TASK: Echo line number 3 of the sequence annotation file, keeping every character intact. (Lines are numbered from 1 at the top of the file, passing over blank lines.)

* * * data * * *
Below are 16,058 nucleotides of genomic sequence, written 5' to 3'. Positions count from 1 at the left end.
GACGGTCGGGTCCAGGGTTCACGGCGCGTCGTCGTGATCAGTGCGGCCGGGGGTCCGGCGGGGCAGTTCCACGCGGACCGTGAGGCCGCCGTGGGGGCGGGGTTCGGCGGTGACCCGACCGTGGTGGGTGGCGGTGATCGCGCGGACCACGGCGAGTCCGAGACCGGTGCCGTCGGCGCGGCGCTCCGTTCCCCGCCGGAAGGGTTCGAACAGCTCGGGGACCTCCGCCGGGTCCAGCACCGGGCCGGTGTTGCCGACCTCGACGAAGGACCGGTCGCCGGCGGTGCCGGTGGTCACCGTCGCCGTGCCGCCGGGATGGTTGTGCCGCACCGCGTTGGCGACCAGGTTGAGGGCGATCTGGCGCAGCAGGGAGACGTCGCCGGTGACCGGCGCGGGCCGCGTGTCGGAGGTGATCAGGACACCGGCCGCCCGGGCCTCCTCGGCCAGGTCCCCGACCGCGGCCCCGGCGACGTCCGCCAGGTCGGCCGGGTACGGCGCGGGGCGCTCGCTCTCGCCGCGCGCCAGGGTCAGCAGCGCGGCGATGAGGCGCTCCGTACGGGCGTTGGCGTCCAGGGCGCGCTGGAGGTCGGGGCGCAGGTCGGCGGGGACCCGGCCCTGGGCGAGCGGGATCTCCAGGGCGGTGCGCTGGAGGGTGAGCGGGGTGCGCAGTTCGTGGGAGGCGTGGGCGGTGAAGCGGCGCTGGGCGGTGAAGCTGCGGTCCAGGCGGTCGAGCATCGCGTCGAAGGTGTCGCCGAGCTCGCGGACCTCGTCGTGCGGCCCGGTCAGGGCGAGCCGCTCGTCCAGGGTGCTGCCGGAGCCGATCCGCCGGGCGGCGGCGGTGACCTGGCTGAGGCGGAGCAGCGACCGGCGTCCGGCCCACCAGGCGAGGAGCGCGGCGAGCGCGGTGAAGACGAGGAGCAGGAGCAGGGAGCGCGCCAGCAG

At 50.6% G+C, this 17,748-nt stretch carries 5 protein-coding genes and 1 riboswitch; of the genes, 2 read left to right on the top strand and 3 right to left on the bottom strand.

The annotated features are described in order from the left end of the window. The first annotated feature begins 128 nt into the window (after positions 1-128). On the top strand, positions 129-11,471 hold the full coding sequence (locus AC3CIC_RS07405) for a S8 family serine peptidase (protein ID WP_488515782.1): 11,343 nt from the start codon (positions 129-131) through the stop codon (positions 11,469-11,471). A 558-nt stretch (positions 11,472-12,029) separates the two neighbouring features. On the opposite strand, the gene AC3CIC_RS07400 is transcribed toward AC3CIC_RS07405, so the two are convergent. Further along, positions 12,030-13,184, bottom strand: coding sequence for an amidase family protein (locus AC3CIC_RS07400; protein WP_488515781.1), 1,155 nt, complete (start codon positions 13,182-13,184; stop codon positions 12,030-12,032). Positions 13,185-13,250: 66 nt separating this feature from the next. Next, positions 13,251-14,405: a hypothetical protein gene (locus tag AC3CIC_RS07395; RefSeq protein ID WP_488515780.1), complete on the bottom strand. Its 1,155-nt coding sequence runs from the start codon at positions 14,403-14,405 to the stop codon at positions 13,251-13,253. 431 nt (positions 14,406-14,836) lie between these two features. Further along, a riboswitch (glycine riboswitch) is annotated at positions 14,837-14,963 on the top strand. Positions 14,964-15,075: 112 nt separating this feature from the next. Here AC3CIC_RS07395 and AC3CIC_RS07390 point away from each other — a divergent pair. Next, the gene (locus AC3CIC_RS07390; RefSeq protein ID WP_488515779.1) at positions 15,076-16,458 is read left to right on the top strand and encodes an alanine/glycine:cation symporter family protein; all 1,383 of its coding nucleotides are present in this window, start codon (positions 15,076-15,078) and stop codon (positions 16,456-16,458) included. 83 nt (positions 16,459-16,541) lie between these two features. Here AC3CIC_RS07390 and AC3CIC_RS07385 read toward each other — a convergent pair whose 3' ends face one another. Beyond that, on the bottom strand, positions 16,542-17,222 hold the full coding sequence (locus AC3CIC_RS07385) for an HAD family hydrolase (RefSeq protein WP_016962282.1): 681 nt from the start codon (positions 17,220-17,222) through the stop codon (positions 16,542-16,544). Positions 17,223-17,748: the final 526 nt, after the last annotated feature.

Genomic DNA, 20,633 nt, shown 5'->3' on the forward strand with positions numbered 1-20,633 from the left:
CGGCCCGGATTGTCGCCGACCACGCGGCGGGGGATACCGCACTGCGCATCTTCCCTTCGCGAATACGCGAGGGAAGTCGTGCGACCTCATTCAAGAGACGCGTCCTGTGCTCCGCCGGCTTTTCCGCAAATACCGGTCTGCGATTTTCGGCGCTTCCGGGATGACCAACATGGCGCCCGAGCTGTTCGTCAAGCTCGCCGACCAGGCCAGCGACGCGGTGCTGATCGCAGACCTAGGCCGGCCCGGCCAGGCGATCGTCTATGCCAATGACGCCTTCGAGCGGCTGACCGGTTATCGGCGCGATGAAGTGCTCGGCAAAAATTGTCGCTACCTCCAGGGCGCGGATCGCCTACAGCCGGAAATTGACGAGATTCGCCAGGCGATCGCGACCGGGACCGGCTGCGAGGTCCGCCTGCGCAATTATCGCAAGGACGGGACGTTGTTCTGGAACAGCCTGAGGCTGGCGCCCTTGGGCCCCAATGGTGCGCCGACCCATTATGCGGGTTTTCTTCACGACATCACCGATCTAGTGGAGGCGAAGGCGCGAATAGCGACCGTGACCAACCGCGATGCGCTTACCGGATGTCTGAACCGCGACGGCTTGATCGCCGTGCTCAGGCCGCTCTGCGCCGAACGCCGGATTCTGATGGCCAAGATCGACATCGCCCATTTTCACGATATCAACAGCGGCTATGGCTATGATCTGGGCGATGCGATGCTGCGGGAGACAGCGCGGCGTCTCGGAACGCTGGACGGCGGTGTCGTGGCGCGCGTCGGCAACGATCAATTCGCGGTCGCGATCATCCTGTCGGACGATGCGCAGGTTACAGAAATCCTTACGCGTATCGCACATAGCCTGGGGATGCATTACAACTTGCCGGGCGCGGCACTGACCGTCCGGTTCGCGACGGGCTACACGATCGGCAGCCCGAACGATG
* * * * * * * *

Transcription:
At 50.6% G+C, this 17,748-nt stretch carries 5 protein-coding genes and 1 riboswitch; of the genes, 2 read left to right on the top strand and 3 right to left on the bottom strand.